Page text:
Every issue, GRAZIA Singapore highlights a Game Changer who inspires, educates, and celebrates individuality, beauty and style. This month, meet Calista Liaw, the erhu virtuoso who is reinventing traditional Chinese music through her multidisciplinary concert series, The Art of War.
I picked up the erhu when I was 8, when I joined my primary school’s Chinese orchestra as a CCA (co‑curricular activity). Interestingly, my path to playing the erhu wasn’t a conscious choice; rather, it began when, during the first CCA session, the music conductor observed that I have long arms and suggested that I’d be well suited for it. This unexpected encounter marked the beginning of my journey with the erhu. Growing up in an environment that exposed me to Chinese culture, I naturally gravitated towards Chinese orchestral music.
The timbre of erhu is often compared to that of a human voice because of the extensive range of inflections it can produce, depending on how you control it. That’s what makes the erhu such a versatile and powerful instrument. But there are a lot of misconceptions that Chinese orchestral music is too traditional and not for the younger generation, and I often get remarks that connect playing the erhu to elderly buskers on Orchard Road or outside MRT stations. It does get disheartening from time to time, but I’ve used that as a driving force to introduce more people to my instrument and my music, and show that Chinese music and music played on the erhu can be cool too!
I love how versatile the genres I play can be, which takes me places as well as allows me to meet people from all walks of life and in various industries. I’ve played classical music in a concert hall, performed EDM tracks and partied with friends at Pasir Panjang Power Station, and even walked fashion shows with my instrument—I’m glad to be able to have so much fun with what I do.
With each performance, my primary aim is to convey a profound emotional and artistic experience to both the audience and my fellow performing musicians. I believe that music has the unique power to evoke and communicate emotions and stories that transcend words. When performing, I emphasise the importance of active listening and respective communication with my fellow musicians, because music is a collaborative art. With audience members, it depends on the genre of music performed, which brings about different curations and energy levels. Through expressive playing and a strong connection with the music, I want to create a captivating and memorable experience that leaves a lasting impression on the audience.
I believe that music has the unique power to evoke and communicate emotions and stories that transcend words
My goal to create an artistic product that resonates with people from all walks of life led to The Art of War, my inaugural creative series inspired by the philosophies of Chinese general and military strategist Sun Tzu’s classic of the same name. All three chapters are an exploration of curated philosophies, offering a utopian fusion of contemporary Chinese chamber music, movement art and haute couture—it’s a visual spectacle unlike anything seen before in Singapore.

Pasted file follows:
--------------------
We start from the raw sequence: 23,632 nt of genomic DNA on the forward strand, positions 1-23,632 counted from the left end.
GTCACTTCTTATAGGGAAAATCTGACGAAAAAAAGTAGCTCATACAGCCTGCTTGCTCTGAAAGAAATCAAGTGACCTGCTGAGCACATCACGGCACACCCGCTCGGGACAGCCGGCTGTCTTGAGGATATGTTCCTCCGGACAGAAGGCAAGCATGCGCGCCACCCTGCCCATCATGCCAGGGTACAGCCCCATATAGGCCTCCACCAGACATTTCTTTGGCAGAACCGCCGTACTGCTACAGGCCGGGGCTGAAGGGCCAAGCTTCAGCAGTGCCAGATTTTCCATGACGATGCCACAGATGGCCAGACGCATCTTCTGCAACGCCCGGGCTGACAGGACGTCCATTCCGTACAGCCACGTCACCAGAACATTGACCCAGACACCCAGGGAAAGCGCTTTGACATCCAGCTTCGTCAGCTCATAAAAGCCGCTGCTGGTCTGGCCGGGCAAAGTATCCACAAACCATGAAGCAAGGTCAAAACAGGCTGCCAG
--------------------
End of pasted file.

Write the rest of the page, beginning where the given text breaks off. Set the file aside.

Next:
During the conceptualisation process, I drew significant inspiration from my prior experiences working with esteemed organisations such as The Teng Company and the Singapore Chinese Orchestra, which played a pivotal role in shaping my vision for the project. My goal was not only to craft a unique concert, but also to pay homage to the diverse array of experiences that have led me to this point in my artistic journey. Hence, The Art of War features four trademark movements: “Laying Plans”, “Waging War”, “Introspection” and “March On”. They are a tribute to selected quotes from Sun’s treatise and a metaphoric narrative of my relationship with art and life, performed by an outstanding team of established artists from diverse disciplines.
In line with my philosophy, which revolves around consistently surpassing my prior achievements, I sought to elevate The Art of War to new heights. Through collaboration with esteemed artists, I brought different perspectives to and talents into the project, which enriched the creative process and adds depth to the overall experience. I also focused on refining the musical elements of the project, which entailed enhancing the composition, performance and production to ensure the highest level of artistic quality. Recognising the importance of interdisciplinary collaboration and wanting to go beyond mere inclusion, I approached it with careful curation and a clear intention to ensure that each element contributes meaningfully to the project’s narrative and artistic vision. My approach was rooted in a commitment to continuous improvement, artistic excellence and purposeful collaboration.
Creating The Art of War series has been the proudest highlight of my journey so far. It not only represents a dream that has been years in the making, but also marks the beginning of an exciting career post‑graduation. Of course, I would not have been able to achieve any of my successes without the support of my inner circle and the lessons imparted by my mentors. They believed in my vision and encouraged me through the toughest times to pursue the opportunities extended to me. These are very priceless memories that I’ll always cherish, above all accolades collected.